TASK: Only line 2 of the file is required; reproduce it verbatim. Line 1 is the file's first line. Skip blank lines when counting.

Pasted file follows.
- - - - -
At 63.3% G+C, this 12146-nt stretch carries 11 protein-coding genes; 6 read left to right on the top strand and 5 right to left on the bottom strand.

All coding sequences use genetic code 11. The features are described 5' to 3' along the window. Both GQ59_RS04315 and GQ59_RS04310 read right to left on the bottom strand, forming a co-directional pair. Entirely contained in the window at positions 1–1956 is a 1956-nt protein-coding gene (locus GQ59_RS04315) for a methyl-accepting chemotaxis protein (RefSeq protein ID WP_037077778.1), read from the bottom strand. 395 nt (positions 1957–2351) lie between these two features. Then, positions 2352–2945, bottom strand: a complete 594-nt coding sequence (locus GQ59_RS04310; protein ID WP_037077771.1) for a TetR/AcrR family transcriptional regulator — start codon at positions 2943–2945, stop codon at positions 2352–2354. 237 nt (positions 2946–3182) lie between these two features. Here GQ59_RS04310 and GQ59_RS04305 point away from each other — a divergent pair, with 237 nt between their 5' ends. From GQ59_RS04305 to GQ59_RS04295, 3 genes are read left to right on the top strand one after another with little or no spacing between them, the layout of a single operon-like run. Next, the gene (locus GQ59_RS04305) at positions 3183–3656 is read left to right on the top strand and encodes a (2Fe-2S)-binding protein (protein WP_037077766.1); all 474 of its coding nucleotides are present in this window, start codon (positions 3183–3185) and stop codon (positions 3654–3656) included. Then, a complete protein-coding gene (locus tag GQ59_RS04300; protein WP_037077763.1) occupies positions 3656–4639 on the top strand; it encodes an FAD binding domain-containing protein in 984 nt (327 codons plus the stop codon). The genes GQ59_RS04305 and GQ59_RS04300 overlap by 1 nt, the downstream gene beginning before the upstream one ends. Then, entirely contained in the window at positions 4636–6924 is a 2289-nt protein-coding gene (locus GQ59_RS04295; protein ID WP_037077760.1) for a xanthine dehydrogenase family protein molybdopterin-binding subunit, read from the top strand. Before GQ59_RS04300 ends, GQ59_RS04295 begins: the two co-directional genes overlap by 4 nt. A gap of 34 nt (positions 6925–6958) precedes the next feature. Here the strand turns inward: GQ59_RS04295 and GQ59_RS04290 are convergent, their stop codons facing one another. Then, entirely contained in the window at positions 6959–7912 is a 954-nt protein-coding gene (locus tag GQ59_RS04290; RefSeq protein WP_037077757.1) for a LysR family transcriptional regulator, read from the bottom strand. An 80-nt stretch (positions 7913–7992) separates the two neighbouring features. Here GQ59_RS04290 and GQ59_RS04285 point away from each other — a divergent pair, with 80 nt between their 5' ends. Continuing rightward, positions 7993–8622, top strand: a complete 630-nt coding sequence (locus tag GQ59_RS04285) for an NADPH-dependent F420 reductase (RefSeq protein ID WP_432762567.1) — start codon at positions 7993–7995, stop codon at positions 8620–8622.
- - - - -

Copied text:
All coding sequences use genetic code 11. The features are described 5' to 3' along the window. Both GQ59_RS04315 and GQ59_RS04310 read right to left on the bottom strand, forming a co-directional pair. Entirely contained in the window at positions 1–1956 is a 1956-nt protein-coding gene (locus GQ59_RS04315) for a methyl-accepting chemotaxis protein (RefSeq protein ID WP_037077778.1), read from the bottom strand. 395 nt (positions 1957–2351) lie between these two features. Then, positions 2352–2945, bottom strand: a complete 594-nt coding sequence (locus GQ59_RS04310; protein ID WP_037077771.1) for a TetR/AcrR family transcriptional regulator — start codon at positions 2943–2945, stop codon at positions 2352–2354. 237 nt (positions 2946–3182) lie between these two features. Here GQ59_RS04310 and GQ59_RS04305 point away from each other — a divergent pair, with 237 nt between their 5' ends. From GQ59_RS04305 to GQ59_RS04295, 3 genes are read left to right on the top strand one after another with little or no spacing between them, the layout of a single operon-like run. Next, the gene (locus GQ59_RS04305) at positions 3183–3656 is read left to right on the top strand and encodes a (2Fe-2S)-binding protein (protein WP_037077766.1); all 474 of its coding nucleotides are present in this window, start codon (positions 3183–3185) and stop codon (positions 3654–3656) included. Then, a complete protein-coding gene (locus tag GQ59_RS04300; protein WP_037077763.1) occupies positions 3656–4639 on the top strand; it encodes an FAD binding domain-containing protein in 984 nt (327 codons plus the stop codon). The genes GQ59_RS04305 and GQ59_RS04300 overlap by 1 nt, the downstream gene beginning before the upstream one ends. Then, entirely contained in the window at positions 4636–6924 is a 2289-nt protein-coding gene (locus GQ59_RS04295; protein ID WP_037077760.1) for a xanthine dehydrogenase family protein molybdopterin-binding subunit, read from the top strand. Before GQ59_RS04300 ends, GQ59_RS04295 begins: the two co-directional genes overlap by 4 nt. A gap of 34 nt (positions 6925–6958) precedes the next feature. Here the strand turns inward: GQ59_RS04295 and GQ59_RS04290 are convergent, their stop codons facing one another. Then, entirely contained in the window at positions 6959–7912 is a 954-nt protein-coding gene (locus tag GQ59_RS04290; RefSeq protein WP_037077757.1) for a LysR family transcriptional regulator, read from the bottom strand. An 80-nt stretch (positions 7913–7992) separates the two neighbouring features. Here GQ59_RS04290 and GQ59_RS04285 point away from each other — a divergent pair, with 80 nt between their 5' ends. Continuing rightward, positions 7993–8622, top strand: a complete 630-nt coding sequence (locus tag GQ59_RS04285) for an NADPH-dependent F420 reductase (RefSeq protein ID WP_432762567.1) — start codon at positions 7993–7995, stop codon at positions 8620–8622.